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Mercedes adds pitching appearance to his crazy Sox start originally appeared on NBC Sports Chicago
Is there anything Yermín Mercedes can't do?
If there is, we haven't seen it yet.
His red-hot start at the plate ongoing — he's hitting .404 with a 1.127 OPS — Mercedes took a break from mashing to do a little pitching.
Yes, you read that correctly.
With just about everything else about Monday's 11-4 loss to the Boston Red Sox falling into the "forgettable" category for White Sox fans, they might want to remember this: Mercedes taking the mound in a surprise relief appearance.
The game was out of hand in the seventh inning, but with the bullpen fresh off Sunday's doubleheader and two games in Cleveland before Thursday's off day, White Sox manager Tony La Russa called on Mercedes to help out the club.
"He asked me if I'm ready for it," Mercedes said after the game. "I said, 'Yeah, I'm feeling good for that. If you need me, I'll be there.'
"It's a good time. Just having fun every time. If they need you, ... whatever side, you just be ready for everything. Fun every time."
Mercedes had pitched before, albeit in independent ball a while back. That's a far cry from taking the mound in a big league game at Fenway Park.
He got all three outs he needed to in the seventh, giving up a run on a trio of hits and a pair of walks. He might not crack La Russa's list of late-game options, but he helped out with the White Sox in a tough spot Monday.
While position players pitching have gone from eye-popping novelty to a more frequent occurrence as managers try to maximize the availability of relievers in games their teams can actually win, Mercedes' outing was not without it's own wacky factor.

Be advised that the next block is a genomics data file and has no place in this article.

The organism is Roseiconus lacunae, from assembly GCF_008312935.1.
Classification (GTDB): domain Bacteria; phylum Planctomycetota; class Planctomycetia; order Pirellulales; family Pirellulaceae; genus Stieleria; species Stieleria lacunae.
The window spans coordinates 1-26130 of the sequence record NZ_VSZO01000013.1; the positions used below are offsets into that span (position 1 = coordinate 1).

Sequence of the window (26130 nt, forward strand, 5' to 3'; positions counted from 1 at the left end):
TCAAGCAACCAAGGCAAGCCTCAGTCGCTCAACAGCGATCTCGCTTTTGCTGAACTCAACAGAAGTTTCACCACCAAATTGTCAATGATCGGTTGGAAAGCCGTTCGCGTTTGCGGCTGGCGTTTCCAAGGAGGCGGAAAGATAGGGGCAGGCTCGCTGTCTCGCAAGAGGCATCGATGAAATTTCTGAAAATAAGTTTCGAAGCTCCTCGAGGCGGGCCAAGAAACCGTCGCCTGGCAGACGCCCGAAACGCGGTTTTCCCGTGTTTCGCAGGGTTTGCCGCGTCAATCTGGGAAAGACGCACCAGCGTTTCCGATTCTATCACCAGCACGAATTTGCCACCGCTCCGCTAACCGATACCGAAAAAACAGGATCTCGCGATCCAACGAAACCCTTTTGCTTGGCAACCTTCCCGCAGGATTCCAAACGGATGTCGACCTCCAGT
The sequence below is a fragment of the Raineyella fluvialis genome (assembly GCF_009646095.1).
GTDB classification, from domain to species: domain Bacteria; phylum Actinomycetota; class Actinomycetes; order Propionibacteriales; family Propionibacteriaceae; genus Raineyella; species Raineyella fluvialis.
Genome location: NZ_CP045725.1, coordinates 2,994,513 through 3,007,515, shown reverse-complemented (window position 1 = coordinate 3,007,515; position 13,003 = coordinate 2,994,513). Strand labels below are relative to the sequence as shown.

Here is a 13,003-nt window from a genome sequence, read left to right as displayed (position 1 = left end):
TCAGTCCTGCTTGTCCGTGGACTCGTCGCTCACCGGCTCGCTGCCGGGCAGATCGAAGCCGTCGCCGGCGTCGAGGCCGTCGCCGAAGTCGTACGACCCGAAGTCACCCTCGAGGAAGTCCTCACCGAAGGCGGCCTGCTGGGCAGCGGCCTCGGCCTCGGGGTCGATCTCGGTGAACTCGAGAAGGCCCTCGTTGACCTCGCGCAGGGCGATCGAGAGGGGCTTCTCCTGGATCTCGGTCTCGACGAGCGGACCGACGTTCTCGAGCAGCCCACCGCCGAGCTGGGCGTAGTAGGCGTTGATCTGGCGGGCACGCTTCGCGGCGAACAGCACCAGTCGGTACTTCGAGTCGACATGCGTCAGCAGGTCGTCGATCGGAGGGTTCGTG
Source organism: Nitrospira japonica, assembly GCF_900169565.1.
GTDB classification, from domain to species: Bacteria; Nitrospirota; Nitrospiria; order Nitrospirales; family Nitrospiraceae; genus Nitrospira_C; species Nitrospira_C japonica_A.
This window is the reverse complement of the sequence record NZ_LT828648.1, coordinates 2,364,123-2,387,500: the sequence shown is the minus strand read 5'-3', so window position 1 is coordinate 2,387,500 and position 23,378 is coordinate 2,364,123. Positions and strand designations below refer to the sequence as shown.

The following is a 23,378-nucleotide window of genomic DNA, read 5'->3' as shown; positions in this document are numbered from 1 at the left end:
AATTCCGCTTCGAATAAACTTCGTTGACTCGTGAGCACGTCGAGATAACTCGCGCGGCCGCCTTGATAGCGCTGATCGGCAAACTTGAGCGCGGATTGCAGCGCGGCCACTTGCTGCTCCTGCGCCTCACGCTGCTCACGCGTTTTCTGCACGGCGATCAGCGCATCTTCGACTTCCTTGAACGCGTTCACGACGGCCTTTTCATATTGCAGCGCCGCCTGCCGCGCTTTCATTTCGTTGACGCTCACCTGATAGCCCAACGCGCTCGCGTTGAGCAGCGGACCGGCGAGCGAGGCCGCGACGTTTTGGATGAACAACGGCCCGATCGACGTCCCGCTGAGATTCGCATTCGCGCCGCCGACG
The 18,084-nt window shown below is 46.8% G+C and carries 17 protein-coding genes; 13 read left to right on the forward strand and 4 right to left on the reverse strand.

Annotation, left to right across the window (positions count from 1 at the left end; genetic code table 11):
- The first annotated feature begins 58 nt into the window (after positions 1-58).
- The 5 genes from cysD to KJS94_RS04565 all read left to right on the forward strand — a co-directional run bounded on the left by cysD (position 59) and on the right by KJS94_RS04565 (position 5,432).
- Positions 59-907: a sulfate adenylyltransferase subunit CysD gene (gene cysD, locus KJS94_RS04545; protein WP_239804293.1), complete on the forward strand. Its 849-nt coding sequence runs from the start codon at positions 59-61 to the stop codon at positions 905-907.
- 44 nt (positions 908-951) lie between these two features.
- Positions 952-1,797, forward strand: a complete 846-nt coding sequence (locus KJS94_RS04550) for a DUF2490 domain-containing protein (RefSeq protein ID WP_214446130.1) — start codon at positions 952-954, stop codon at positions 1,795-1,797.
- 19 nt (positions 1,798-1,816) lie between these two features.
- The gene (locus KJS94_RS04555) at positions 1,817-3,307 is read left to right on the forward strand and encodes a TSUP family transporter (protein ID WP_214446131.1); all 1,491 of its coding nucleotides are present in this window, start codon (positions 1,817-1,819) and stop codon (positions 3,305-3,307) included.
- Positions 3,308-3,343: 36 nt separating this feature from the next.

It was the first time Mercedes played the field in his major league career. He had done nothing but serve as the White Sox designated hitter prior to Monday.
Mercedes not only made yet another entry into the record books, but he grabbed the attention of some White Sox fans with his unexpected velocity, hitting the upper 80s on the radar gun. After the game, he said he could probably get up to 93 or 94 mph.
Not bad for a DH.
And there was one other unusual sight during Mercedes' trip to the rubber: He was wearing a hat.
Mercedes, a catcher by trade, doesn't require a hat for that part of his job, nor does he wear anything but a helmet when he hits. So not only was this the first time Mercedes took the field as a big leaguer, it's the first time a lot of White Sox fans have seen him with a hat on. And he just so happens to don his cap at the jaunty angle baseball fans have seen from pitchers like Fernando Rodney and Pedro Strop.
"It's like Dominican style," Mercedes said after the game. "All Dominican players use the hat like that. But no, I put my hat like that because I like using it.
"I don't use it a lot in the game. When I'm catching, I don't use the hat. When I DH, I don't use a hat, too. But when we practice, doing stuff in the field, I wear my hat like that. I like it."
The White Sox are probably hoping this was a one-time thing for Mercedes. But the up-for-anything youngster who's taken the baseball world by storm here in the early going this season just keeps giving folks reasons to tune in.
"Just another chapter in how amazing he is," White Sox manager Tony La Russa said after the game. "We reminded him several times you cannot air it out, try to overthrow it and hurt yourself.
"I guarantee you that he's got more stuff than he showed today."
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